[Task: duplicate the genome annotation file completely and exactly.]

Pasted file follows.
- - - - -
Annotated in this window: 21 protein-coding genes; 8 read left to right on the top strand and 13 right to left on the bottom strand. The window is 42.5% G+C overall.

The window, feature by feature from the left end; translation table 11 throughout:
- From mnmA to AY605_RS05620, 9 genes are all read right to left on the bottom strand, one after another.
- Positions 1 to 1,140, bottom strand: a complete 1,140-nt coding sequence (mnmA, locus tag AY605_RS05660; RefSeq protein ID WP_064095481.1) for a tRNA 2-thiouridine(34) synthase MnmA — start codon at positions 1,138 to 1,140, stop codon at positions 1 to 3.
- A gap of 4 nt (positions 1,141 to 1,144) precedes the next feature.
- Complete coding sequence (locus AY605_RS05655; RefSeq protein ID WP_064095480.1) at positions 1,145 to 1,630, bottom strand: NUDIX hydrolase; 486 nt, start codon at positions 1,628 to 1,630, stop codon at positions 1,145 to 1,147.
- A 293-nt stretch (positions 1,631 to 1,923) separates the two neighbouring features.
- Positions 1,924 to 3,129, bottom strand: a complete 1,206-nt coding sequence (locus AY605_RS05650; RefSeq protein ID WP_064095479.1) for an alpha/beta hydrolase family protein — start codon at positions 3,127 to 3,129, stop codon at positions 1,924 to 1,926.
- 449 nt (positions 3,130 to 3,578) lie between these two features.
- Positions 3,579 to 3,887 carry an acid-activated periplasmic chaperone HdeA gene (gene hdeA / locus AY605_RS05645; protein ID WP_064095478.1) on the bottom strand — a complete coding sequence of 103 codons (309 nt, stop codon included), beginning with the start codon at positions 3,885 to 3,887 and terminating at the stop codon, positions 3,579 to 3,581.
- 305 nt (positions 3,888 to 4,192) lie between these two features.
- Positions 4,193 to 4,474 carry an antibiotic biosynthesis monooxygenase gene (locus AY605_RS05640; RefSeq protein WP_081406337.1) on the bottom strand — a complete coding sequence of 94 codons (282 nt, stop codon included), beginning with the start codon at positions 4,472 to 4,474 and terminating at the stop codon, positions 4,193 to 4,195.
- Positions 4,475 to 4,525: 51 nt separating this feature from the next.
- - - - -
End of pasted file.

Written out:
Annotated in this window: 21 protein-coding genes; 8 read left to right on the top strand and 13 right to left on the bottom strand. The window is 42.5% G+C overall.

The window, feature by feature from the left end; translation table 11 throughout:
- From mnmA to AY605_RS05620, 9 genes are all read right to left on the bottom strand, one after another.
- Positions 1 to 1,140, bottom strand: a complete 1,140-nt coding sequence (mnmA, locus tag AY605_RS05660; RefSeq protein ID WP_064095481.1) for a tRNA 2-thiouridine(34) synthase MnmA — start codon at positions 1,138 to 1,140, stop codon at positions 1 to 3.
- A gap of 4 nt (positions 1,141 to 1,144) precedes the next feature.
- Complete coding sequence (locus AY605_RS05655; RefSeq protein ID WP_064095480.1) at positions 1,145 to 1,630, bottom strand: NUDIX hydrolase; 486 nt, start codon at positions 1,628 to 1,630, stop codon at positions 1,145 to 1,147.
- A 293-nt stretch (positions 1,631 to 1,923) separates the two neighbouring features.
- Positions 1,924 to 3,129, bottom strand: a complete 1,206-nt coding sequence (locus AY605_RS05650; RefSeq protein ID WP_064095479.1) for an alpha/beta hydrolase family protein — start codon at positions 3,127 to 3,129, stop codon at positions 1,924 to 1,926.
- 449 nt (positions 3,130 to 3,578) lie between these two features.
- Positions 3,579 to 3,887 carry an acid-activated periplasmic chaperone HdeA gene (gene hdeA / locus AY605_RS05645; protein ID WP_064095478.1) on the bottom strand — a complete coding sequence of 103 codons (309 nt, stop codon included), beginning with the start codon at positions 3,885 to 3,887 and terminating at the stop codon, positions 3,579 to 3,581.
- 305 nt (positions 3,888 to 4,192) lie between these two features.
- Positions 4,193 to 4,474 carry an antibiotic biosynthesis monooxygenase gene (locus AY605_RS05640; RefSeq protein WP_081406337.1) on the bottom strand — a complete coding sequence of 94 codons (282 nt, stop codon included), beginning with the start codon at positions 4,472 to 4,474 and terminating at the stop codon, positions 4,193 to 4,195.
- Positions 4,475 to 4,525: 51 nt separating this feature from the next.